• Four cameras mounted on top of St Paul’s Cathedral’s Golden Gallery have captured a 360 degree time lapse video of the capital. The video, which was shot in early July, captured 36 hours in the life of London and is the work of specialist photographer Henry Stuart who previously completed two projects from the Golden Gallery – a GigaPixel image of London and a Day Meets Night image. The latest project captured some 8,000 panoramic images. The time lapse video, which is set to Kyrie from Wolfgang Amadeus Mozart’s Missa in C major ‘Missa solemnis’ K337 being sung by the St Paul’s Cathedral Choir, can be found at http://visualise.com/videos/london-360-time-lapse-from-st-pauls-cathedral.
• On Now: London Cycles. This free exhibition at the Museum of London looks at cycling in the capital with highlights including 10 large scale portraits by Ugo Gattoni, bikes including an 1880s “boneshaker”, a penny farthing, an 1930s Enfield cycle and a ‘Boris’ bike as well as head cam footage from riders including from the annual Tweed Run bike. The free display runs until 22nd September. For more, see www.museumoflondon.org.uk.
September 14, 2012
Given this week’s release of English Heritage’s The London List 2011 – which lists all properties given a new or upgraded heritage listing last year, we thought it was only appropriate to look at one of the properties listed, in this case the Royal Kitchens in Kew Gardens.
Upgraded to a Grade I listing in 2011, the kitchens were opened to the public for the first time in May this year following a £1 million restoration. The origins of the kitchens go back to the 1730s when they were built to the designs of William Kent to serve the White House, the grand mansion of Frederick, Prince of Wales (eldest son and heir of King George II).
While the White House was demolished in 1802, the Georgian kitchens – built in a separate building to mitigate the risk of fire – were kept to serve the nearby premises of Kew Palace (formerly known as the “Dutch House”, it had been originally built in 1631 for a Flemish merchant).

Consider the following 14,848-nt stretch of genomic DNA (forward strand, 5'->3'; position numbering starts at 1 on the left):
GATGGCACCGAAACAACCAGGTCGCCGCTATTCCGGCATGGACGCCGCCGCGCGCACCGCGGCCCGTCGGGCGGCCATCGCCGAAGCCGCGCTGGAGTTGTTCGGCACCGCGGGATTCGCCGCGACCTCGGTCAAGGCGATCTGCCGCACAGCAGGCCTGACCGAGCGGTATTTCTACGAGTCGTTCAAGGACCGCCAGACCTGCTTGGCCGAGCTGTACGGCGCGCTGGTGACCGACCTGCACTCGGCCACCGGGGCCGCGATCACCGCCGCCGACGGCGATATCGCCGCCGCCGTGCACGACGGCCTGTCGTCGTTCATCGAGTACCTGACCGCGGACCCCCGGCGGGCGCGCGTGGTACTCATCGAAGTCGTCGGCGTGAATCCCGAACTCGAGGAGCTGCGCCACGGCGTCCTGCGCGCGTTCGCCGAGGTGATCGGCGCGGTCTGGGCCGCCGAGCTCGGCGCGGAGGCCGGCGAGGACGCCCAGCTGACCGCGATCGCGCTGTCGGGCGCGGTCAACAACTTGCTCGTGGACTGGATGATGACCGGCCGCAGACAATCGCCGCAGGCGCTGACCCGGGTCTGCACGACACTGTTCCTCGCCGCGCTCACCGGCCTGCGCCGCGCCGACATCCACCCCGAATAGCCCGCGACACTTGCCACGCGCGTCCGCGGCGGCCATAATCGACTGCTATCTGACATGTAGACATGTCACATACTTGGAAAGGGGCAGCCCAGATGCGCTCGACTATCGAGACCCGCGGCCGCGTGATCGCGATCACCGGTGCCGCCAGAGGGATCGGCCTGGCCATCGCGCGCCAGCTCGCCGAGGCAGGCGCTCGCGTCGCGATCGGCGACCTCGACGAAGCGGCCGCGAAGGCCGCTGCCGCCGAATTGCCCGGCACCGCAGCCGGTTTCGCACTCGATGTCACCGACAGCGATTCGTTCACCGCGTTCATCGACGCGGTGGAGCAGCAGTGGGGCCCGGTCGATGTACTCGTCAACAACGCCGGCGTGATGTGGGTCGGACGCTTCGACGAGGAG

But after the death of Queen Charlotte (wife of King George III) in 1818, members of the Royal family only stayed occasionally and so the kitchen fell into disuse. While the upper floors were given over to accommodation, the lower floor remained untouched, allowing it to survive in a considerable degree of intactness.
The kitchens centre on the double storey ‘Great Kitchen’ featuring three charcoal stoves as well as a rare cooking range with “smoke jack” and fan. Other rooms include a scullery, a bakery, larders and stores for silver and spices while among the surviving furnishings is a preparation table or dresser, cupboards, shelves and baking ovens. Upstairs, the office of the clerk who oversaw the feeding of the Royal Household has been restored.
Historic Royal Palaces, who look after the kitchens, have installed a new permanent exhibition at the site which focuses life on the 6th February, 1789, the date when King George III, having suffered his first bout of ‘madness’ (believed to be porphyria), was given back his knife and fork. William Wybrow was the Master Cook at this time and William Gorton the Clerk of the Kitchen.
WHERE: The Royal Kitchens, Kew Gardens, Kew (nearest Tube Station is Kew Gardens); WHEN: 11am to 5pm daily until 30th September, then Thursday to Sunday until 28th October, then daily again until 4th November; COST: Kew Gardens tickets must be purchased – £16 adults/£14 concessions/children under 16 free – and then tickets to Kew Palace – £6 adults/£4.50 concessions/children under 16 free (or free with annual Historic Royal Palaces membership); WEBSITE: www.hrp.org.uk/kewpalace/stories/palacehighlights/royalkewkitchens.
For more on Kew Palace, check out Kew Palace: The Official Illustrated History.